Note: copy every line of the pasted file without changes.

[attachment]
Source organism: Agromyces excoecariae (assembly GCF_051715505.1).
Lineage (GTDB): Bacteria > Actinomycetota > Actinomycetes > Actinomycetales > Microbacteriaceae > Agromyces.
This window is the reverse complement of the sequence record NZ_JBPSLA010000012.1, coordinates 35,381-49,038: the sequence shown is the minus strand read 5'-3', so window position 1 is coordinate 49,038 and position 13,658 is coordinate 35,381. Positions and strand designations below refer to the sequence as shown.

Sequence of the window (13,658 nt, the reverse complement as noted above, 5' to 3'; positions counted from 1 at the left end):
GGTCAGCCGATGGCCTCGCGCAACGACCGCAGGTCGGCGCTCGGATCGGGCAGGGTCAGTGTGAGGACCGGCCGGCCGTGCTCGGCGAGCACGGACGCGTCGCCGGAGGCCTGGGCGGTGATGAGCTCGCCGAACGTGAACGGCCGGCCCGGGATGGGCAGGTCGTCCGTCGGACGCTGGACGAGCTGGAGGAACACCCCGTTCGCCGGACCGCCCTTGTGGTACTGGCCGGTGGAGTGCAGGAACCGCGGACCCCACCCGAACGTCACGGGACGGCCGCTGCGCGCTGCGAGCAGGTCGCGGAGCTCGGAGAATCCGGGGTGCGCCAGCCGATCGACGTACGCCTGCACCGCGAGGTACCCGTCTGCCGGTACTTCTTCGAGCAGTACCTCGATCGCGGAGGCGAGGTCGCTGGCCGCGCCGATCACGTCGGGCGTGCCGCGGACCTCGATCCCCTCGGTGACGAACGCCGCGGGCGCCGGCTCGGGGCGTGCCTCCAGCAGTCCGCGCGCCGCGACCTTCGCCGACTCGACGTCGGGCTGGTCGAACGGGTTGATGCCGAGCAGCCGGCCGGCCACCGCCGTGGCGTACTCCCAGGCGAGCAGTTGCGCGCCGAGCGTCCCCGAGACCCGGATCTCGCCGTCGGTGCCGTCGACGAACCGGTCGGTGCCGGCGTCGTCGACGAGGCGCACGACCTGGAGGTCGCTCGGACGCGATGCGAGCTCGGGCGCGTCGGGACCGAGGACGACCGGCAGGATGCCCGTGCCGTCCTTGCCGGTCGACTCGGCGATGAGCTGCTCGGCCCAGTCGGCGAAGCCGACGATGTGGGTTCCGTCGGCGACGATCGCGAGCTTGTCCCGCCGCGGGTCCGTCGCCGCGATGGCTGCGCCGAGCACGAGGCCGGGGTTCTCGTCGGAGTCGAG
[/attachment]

Source organism: Agromyces excoecariae (assembly GCF_051715505.1).
Lineage (GTDB): Bacteria > Actinomycetota > Actinomycetes > Actinomycetales > Microbacteriaceae > Agromyces.
This window is the reverse complement of the sequence record NZ_JBPSLA010000012.1, coordinates 35,381-49,038: the sequence shown is the minus strand read 5'-3', so window position 1 is coordinate 49,038 and position 13,658 is coordinate 35,381. Positions and strand designations below refer to the sequence as shown.

Sequence of the window (13,658 nt, the reverse complement as noted above, 5' to 3'; positions counted from 1 at the left end):
GGTCAGCCGATGGCCTCGCGCAACGACCGCAGGTCGGCGCTCGGATCGGGCAGGGTCAGTGTGAGGACCGGCCGGCCGTGCTCGGCGAGCACGGACGCGTCGCCGGAGGCCTGGGCGGTGATGAGCTCGCCGAACGTGAACGGCCGGCCCGGGATGGGCAGGTCGTCCGTCGGACGCTGGACGAGCTGGAGGAACACCCCGTTCGCCGGACCGCCCTTGTGGTACTGGCCGGTGGAGTGCAGGAACCGCGGACCCCACCCGAACGTCACGGGACGGCCGCTGCGCGCTGCGAGCAGGTCGCGGAGCTCGGAGAATCCGGGGTGCGCCAGCCGATCGACGTACGCCTGCACCGCGAGGTACCCGTCTGCCGGTACTTCTTCGAGCAGTACCTCGATCGCGGAGGCGAGGTCGCTGGCCGCGCCGATCACGTCGGGCGTGCCGCGGACCTCGATCCCCTCGGTGACGAACGCCGCGGGCGCCGGCTCGGGGCGTGCCTCCAGCAGTCCGCGCGCCGCGACCTTCGCCGACTCGACGTCGGGCTGGTCGAACGGGTTGATGCCGAGCAGCCGGCCGGCCACCGCCGTGGCGTACTCCCAGGCGAGCAGTTGCGCGCCGAGCGTCCCCGAGACCCGGATCTCGCCGTCGGTGCCGTCGACGAACCGGTCGGTGCCGGCGTCGTCGACGAGGCGCACGACCTGGAGGTCGCTCGGACGCGATGCGAGCTCGGGCGCGTCGGGACCGAGGACGACCGGCAGGATGCCCGTGCCGTCCTTGCCGGTCGACTCGGCGATGAGCTGCTCGGCCCAGTCGGCGAAGCCGACGATGTGGGTTCCGTCGGCGACGATCGCGAGCTTGTCCCGCCGCGGGTCCGTCGCCGCGATGGCTGCGCCGAGCACGAGGCCGGGGTTCTCGTCGGAGTCGAG